CXCR4 is a G-protein coupled receptor activated by a sole chemokine agonist, CXCL12, and functions to cause the migration of cells to the appropriate anatomical location during embryonic development and in response to stress in adults. CXCR4 is also involved in growth and/or metastasis of a number of cancers, is a co-receptor for HIV-1, and mutant CXCR4 causes an immunosuppressive condition known as WHIM syndrome. A chemokine released by herpesvirus-8, v-MIP-II, is an antagonist of CXCR4. CXCL12 and vMIP-II are cognate molecules because there are members of the chemokine superfamily as defined by their sequence and structure and would be expected to interact with chemokine receptors. More recently, a non-cognate protein, macrophage migration inhibitory protein (MIF), was reported to functionally activate CXCR4. We verified that MIF and CXCR4 interact with each other. It is interesting to note that some of the biological functions of CXCL12 and MIF overlap raising the possibility that this may be due to activation of CXCR4. In addition to CXCR4 binding by CXCL12, vMIP-II, and MIF, two allosteric peptide agonists were identified from a library of 160,000 mutants selected from a strain of yeast that was genetically modified to express a functional CXCR4. This application aims (1) to determine the three-dimensional structures of the N-terminal region of CXCR4 complexed to (a) CXCL12 (b) MIF, and (c) vMIP-II using either X-ray crystallography or NMR, (2) to use S. cerevisiae to study the sites of interactions between the ligands of CXCR4 and CXCR4, and (3) to identify and characterize CXCR4 agonists and antagonists, as well as to kinetically, crystallographically, and biologically characterize small molecules inhibitors already identified by high throughput screening (HTS) of the catalytic site of MIF. Our collaborator, Dr. Joshua Rubin (Washington University School of Medicine) found that the CXCR4 antagonist AMD3100 and its derivatives prevent growth of these human brain tumors in a murine model of the disease, but this molecule and its analogues are toxic when administered in humans for long-term use (for anti-HIV therapy). It was also found that CXCR4 antagonism in the glioblastoma mouse model required an increase on cAMP and that the cAMP phosphodiesterase inhibitor rolipram had similar therapeutic effects as CXCR4 antagonism due to an increase in cAMP. We have identified five phosphodiesterase inhibitors, (including rolipram) that inhibit MIF. It is possible that rolipram has dual effects in inhibiting glioblastoma: inhibiting the CXCR4 agonist MIF and inhibiting the cAMP phosphodiesterase activity. We will characterize another 18 MIF inhibitors identified by HTS with respect to Ki and specificity against a panel of phosphodiesterases and choose molecules with no inhibition of cAMP phosphodiesterase for studying the role of MIF in activating CXCR4 or in cAMP phosphodiesterase activity in response to CXCR4 activation in this tumor. These studies will not only enlighten our understanding of CXCR4 in glioblastoma, but provide a greater insight into the potential mechanisms by which this GPCR is regulated by different ligands, and provide reagents for further studies or for future drug development.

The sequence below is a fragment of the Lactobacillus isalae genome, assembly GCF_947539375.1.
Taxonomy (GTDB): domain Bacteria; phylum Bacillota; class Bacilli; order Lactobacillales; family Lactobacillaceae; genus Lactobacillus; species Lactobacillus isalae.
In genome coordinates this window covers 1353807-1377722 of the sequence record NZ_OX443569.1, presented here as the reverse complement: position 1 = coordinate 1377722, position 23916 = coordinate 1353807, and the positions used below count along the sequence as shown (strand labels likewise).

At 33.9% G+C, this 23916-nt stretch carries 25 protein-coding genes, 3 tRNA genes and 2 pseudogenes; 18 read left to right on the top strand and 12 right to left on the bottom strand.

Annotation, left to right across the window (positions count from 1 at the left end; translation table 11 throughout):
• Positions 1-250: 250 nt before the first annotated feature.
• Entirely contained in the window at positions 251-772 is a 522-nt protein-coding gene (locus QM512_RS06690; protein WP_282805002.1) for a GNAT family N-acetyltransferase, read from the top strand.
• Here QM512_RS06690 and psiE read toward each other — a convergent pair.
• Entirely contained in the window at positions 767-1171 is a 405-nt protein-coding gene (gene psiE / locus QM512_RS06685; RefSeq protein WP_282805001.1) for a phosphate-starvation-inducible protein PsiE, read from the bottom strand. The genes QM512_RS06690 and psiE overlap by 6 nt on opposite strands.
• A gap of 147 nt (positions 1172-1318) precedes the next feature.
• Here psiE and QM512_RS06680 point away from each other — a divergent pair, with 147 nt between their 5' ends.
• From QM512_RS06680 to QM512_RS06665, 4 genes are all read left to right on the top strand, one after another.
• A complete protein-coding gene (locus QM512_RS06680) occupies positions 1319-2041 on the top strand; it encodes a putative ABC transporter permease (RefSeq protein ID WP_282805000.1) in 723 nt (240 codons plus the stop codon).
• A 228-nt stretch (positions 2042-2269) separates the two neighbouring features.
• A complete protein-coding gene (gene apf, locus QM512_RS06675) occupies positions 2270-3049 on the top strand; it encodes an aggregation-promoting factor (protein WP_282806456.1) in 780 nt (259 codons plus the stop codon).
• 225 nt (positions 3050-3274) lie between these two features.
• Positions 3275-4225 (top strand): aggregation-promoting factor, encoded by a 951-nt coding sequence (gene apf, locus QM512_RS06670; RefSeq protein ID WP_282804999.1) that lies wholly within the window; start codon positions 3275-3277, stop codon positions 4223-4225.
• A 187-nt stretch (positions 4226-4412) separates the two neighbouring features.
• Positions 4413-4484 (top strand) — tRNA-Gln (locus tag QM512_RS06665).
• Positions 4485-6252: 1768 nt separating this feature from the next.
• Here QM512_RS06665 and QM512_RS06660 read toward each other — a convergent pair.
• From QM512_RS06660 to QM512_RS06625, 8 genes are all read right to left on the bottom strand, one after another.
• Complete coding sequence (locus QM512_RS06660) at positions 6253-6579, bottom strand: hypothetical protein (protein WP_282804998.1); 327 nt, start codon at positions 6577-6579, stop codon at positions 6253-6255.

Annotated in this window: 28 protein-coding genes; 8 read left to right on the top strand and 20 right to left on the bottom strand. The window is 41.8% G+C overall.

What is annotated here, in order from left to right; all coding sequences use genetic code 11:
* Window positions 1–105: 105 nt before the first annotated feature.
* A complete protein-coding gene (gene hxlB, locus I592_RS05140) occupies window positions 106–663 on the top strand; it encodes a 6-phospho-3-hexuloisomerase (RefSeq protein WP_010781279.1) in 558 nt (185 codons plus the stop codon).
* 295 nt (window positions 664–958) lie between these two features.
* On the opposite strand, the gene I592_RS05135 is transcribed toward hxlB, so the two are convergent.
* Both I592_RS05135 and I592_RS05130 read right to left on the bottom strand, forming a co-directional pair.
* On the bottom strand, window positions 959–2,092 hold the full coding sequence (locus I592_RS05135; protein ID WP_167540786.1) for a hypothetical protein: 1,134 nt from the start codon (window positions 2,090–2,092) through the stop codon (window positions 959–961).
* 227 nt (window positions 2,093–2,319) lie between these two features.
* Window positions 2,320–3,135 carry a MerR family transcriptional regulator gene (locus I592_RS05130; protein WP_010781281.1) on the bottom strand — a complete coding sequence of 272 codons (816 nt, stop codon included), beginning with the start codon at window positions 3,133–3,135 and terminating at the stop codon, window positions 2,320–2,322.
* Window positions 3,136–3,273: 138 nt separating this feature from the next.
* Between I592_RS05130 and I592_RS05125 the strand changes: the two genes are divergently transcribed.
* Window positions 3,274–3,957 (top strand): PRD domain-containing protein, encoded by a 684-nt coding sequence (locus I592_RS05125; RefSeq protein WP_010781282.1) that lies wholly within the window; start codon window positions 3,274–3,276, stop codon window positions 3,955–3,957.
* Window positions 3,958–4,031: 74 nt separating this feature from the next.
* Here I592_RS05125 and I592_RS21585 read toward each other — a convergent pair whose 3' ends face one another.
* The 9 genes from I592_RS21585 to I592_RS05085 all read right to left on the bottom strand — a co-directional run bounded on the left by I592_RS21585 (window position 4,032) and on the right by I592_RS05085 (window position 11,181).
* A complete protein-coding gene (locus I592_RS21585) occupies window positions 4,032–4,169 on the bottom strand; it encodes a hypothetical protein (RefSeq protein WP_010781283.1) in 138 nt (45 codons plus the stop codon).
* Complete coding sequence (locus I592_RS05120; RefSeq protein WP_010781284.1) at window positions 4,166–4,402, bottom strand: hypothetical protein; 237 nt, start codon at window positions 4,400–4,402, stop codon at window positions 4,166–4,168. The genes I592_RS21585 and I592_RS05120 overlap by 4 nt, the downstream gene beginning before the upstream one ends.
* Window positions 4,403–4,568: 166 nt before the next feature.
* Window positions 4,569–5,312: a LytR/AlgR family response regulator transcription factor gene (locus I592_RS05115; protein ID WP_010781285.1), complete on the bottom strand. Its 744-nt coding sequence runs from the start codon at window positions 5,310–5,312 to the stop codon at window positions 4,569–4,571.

The G-protein coupled receptor CXCR4 is involved in the metastasis and growth of several cancers, serves as one of two major co-receptors for HIV-1, and, when mutated at the C-terminus, is partly responsible for the immunosuppressive disorder known as WHIM syndrome. This application seeks to understand the mechanism by which proteins function as agonists or antagonists of CXCR4 and the effects that small molecules inhibitors of these proteins have on these functions and on CXCR4.
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|Cho, Yoonsang; Lolis, Elias (2011) When anti-CCR2 treatment for arthritis strikes out. Arthritis Rheum 63:23-5|
|Merk, Melanie; Zierow, Swen; Leng, Lin et al. (2011) The D-dopachrome tautomerase (DDT) gene product is a cytokine and functional homolog of macrophage migration inhibitory factor (MIF). Proc Natl Acad Sci U S A 108:E577-85|
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